Engineering & Mining Journal

JAN 2019

Engineering and Mining Journal - Whether the market is copper, gold, nickel, iron ore, lead/zinc, PGM, diamonds or other commodities, E&MJ takes the lead in projecting trends, following development and reporting on the most efficient operating pr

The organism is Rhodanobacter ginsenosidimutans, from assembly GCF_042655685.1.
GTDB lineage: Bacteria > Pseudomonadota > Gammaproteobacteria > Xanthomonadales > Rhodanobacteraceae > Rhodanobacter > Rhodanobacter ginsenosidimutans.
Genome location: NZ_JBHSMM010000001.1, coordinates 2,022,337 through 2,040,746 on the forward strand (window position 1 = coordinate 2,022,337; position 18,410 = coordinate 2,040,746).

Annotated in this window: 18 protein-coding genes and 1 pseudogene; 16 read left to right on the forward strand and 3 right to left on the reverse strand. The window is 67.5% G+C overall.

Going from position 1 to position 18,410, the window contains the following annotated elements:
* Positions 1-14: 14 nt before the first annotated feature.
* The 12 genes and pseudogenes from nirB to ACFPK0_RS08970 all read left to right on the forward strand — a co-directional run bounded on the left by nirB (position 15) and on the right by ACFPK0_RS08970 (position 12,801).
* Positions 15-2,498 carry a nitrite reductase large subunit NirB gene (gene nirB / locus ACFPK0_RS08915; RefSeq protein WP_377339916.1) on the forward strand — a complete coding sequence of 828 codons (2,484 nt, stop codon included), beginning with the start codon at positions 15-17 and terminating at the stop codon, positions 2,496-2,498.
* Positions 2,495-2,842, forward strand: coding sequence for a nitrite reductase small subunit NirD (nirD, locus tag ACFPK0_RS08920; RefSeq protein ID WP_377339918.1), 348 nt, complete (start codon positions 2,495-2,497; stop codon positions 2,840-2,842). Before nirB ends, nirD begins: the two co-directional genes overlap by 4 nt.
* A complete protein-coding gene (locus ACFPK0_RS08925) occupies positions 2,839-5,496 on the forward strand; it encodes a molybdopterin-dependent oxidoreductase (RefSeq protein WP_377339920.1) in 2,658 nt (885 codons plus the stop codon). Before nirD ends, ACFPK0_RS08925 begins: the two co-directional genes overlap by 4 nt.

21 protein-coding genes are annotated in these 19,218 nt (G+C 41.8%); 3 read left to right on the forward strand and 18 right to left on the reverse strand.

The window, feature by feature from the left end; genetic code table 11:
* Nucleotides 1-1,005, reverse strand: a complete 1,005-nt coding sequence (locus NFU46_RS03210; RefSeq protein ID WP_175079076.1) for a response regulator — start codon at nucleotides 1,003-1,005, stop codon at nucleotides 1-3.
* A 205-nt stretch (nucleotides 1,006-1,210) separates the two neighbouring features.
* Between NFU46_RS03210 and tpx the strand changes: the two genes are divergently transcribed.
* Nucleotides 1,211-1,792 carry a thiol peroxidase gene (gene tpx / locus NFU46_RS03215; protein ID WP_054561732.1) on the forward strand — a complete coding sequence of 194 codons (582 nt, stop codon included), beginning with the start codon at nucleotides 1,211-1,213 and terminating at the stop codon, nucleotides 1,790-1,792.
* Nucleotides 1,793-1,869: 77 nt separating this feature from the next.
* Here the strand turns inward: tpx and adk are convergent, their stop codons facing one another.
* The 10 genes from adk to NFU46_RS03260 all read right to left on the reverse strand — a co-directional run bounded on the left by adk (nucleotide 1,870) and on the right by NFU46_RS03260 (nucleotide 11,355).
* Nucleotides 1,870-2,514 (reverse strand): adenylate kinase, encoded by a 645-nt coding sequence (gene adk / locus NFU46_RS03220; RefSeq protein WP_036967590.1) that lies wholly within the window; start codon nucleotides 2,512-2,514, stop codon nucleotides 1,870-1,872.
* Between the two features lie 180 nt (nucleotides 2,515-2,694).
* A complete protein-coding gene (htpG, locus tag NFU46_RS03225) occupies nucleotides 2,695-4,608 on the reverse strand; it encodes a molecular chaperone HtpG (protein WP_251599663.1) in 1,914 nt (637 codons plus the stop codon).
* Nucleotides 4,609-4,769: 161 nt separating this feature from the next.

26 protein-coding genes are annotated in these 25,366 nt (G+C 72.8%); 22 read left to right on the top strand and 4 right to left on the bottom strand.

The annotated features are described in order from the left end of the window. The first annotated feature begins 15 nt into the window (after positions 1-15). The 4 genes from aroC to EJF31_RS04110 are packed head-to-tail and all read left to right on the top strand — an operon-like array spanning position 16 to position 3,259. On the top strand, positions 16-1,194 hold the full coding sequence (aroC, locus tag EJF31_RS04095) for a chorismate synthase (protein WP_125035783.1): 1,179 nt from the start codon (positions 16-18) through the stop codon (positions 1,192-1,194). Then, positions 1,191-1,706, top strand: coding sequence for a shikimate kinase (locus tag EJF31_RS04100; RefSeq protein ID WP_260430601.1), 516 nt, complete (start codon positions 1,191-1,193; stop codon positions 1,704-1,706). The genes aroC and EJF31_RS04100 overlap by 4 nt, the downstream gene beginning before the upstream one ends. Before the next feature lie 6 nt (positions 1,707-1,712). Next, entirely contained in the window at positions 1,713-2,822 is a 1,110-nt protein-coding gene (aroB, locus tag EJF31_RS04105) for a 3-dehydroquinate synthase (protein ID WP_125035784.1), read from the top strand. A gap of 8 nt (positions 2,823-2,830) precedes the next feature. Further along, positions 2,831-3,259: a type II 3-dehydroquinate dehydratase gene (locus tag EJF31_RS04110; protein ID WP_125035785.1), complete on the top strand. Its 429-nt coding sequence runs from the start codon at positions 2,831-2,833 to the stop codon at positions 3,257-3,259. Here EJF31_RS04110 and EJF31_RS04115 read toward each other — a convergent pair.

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AUTONOMOUS HAULAGE 36 E&MJ • JANUARY 2019 www.e-mj.com In late October, the mainstream press ran stories quoting Rio Tinto's CEO, Jean-Se- bastien Jacques, on the state of mining. Jacques, a futurist, said the way forward will feature innovative "new partnerships" for breakthroughs in digitalization and au- tomation, such as Tinto's work with Apple or its driverless trains in the Pilbara. If recent developments in under- ground haulage automation are any indi- cation, those partnerships will be innova- tive in what each party brings to the table. One example would be an underground gold mine in Mali that is partnering for what is described as full automation. "Our story is a historical turning point," min- ing automation expert Riku Pull, Sandvik, said. In the partnership, the miner taps the equipment supplier not just for automated machines, some supporting systems and data management, but for mine design work. "We have combined teams from Fin- land and Australia in various workshops throughout the mine development phases to ensure good brainstorming and a cohe- sive partnership for this futuristic mine." Future partnerships targeting auto- mation solutions will also require the parties to be more transparent, receptive and flexible. "It is impossible to create a standard automation product that will fit each and every mine," mining automation expert Vladimir Sysoev, Epiroc, said. "We need to look at the particular site and conditions on the site and then collabo- rate on decisions on which way to adopt machines, platforms or technologies." Thus, partners collaborating on auto- mation solutions must "be very honest with each other to understand where inef- ficiencies lie on both sides," underground hard rock mining business expert Clint Byington, Epiroc, said. "It must truly be a partnership in order for the technology and the automation to be adopted and de- ployed efficiently." In a way, Jacques's statements were a shot across the bow of an industry long reputed to be conservative. That industry, however, is witness- ing the rapid proliferation of automation solutions that reportedly offer mind-bog- gling increases in productivity, efficiency, safety and cost-savings. And as Boomer miners retire, those taking their place are decidedly friendlier to automation. One effect has been a recent uptick in demand. "A few years back, no one was even talking about automation," Sysoev said. "Something has changed." Before that, we were pushing the technology from our company, while today, the cus- tomers are pulling it from us." Demand hasn't been uniform, as bar- riers remain. Implementation is typically incremental, requiring process change management to handle more than simply the technical aspects of adopting, de- ploying and managing machines. "There has to be a culture shift," Byington said. "Mine management has to embrace and also push down toward the operators that this is the direction that they are moving, which is sometimes tough for some oper- ators to embrace." As the numbers come in, the compet- itive advantage realized by those com- panies able to make the shift will be- come palpable. According to Jacques, that will prompt next-generation partner- ships and solutions. "That means that soon we will have an- other industry," Sysoev said. "New areas will be opened, new businesses, whatever they might be. It is quite an exciting time that we are living through." Indeed, recent headlines on some of the latest partnerships, projects and inno- vations indicate that, industry-wide, the culture is shifting. Partnering to Map Unified Route "Imagine a mine where a few surface op- erators can control a fleet of machines, mobilizing ore from underground directly to surface with the world's-first fully auton- omous truck fleet. The fleet travels auton- omously from underground directly to the New Age Partners Dig Open Relationships The framework of many corporate partnerships hatched today smash boundaries of traditional roles in the race to automate underground mining By Jesse Morton, Technical Writer Innovative partnerships for automation solutions underground will ultimately lead to the creation of new markets, according to Vladimir Sysoev, product manager, automation, Epiroc. Above, an Epiroc control tower. (Photo: Epiroc)

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